The Ajax Loader is an alternative to the Redirect, and it’s more elegant, as it doesn’t alter page URLs with ugly, random text. This handler loads all pricing elements via Ajax, when the page load is completed. The result is the following:

  1. A visitor connects to your site from the US. He would like to see USD.
  2. The rigid caching system has the page cached in EUR, and serves it to the customer.
  3. The Ajax Loader kicks in as soon as the page is loaded, requesting the updated prices from the server. After a brief moment, all elements that were displayed in EUR are changed to USD, as the visitor would expect.This update is very quick, and, at the moment, it processes the following standard elements :
    – Product prices
    – Currency selectors
    – Price filter widget
    – Custom prices displayed with the Currency Switcher shortcodes.

Benefits and drawbacks

+ The Ajax Loader is a more elegant solution than reloading the page after appending a random string to the URL.
+ Page load is faster, as there is no redirect.
+ URLs are not altered. There is no random text appended to them.
– The Ajax Loader can only process standard elements on the page. If 3rd party plugins add their own pricing elements, such addon prices, custom totals, etc, those won’t be updated. It will be up to the 3rd party plugins’ authors to “hook” into the Ajax Loader and refresh their elements via Ajax.

How to get the WooCommerce Cache Handler

The WooCommerce Cache Handler is available free of charge. Please feel free to download and try it, and see how it works for you. Whether you are using CloudFlare, SiteGround, WP Engine, Flywheel, or any other service with static caching, the Cache Handler got you covered!

Questions? Feedback?

The Cache Handler is still in Beta stage and that, as any free plugin, it’s not covered our free support. We would recommend to try it on a staging copy of your site, so that the live site won’t not affected by bugs that we eventually have to address.

We also would like to encourage you to share your feedback by contacting us. If you wish to contribute to the development of this plugin, you are more than welcome to do so!

Thanks for reading, and see you soon on aelia.co!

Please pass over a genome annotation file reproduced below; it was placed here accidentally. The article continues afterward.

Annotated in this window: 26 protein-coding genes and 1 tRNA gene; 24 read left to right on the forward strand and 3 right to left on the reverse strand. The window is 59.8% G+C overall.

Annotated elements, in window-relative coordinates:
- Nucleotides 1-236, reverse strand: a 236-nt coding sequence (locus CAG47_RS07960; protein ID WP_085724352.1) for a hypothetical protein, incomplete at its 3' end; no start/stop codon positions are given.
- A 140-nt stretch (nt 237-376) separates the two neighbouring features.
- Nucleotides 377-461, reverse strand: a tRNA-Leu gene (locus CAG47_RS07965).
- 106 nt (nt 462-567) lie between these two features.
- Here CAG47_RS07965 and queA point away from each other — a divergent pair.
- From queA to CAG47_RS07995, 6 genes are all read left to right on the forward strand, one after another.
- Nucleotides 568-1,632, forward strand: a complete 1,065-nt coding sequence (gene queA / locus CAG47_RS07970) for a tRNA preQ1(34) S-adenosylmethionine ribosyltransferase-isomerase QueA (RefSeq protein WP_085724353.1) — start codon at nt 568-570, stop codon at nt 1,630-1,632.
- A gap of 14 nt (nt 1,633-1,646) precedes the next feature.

The Aelia Team

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WooCommerce Tips & Tricks – Get all the categories to which a product belongs

As active contributors of several communities, such as the Advanced WooCommerce and WooCommerce Help & Share groups on Facebook, we came across a question that seem to be quite frequent.

How to get all of a product’s categories

This operation is simple, it just requires a bit more work than one would expect. It’s very easy to fetch the categories to which a product is assigned directly, but a product may also belong to parent categories (a parent category is a category to which a subcategory belongs). The screenshot below explains the concept.

Product category hierarchy

In this example, the product belongs directly to “Subcategory A1” and “Some other category”. It also belongs indirectly to “Category A”, as “Subcategory A1” is a child of that category.

In the above example, the product belongs to the following categories:

  • Directly to Subcategory A1 and Some other category, as it’s assigned directly to them.
  • Indirectly to Category A, which is the parent of Subcategory A1.

Now that the concepts are clear, let’s get coding.

Step 1 – Get the direct categories of a product

This is the easiest part. It’s just a matter to find all the “category” terms associated to a product. Our function will look like this:

function aelia_get_product_categories($product, $return_raw_categories = false) {
  $result = array();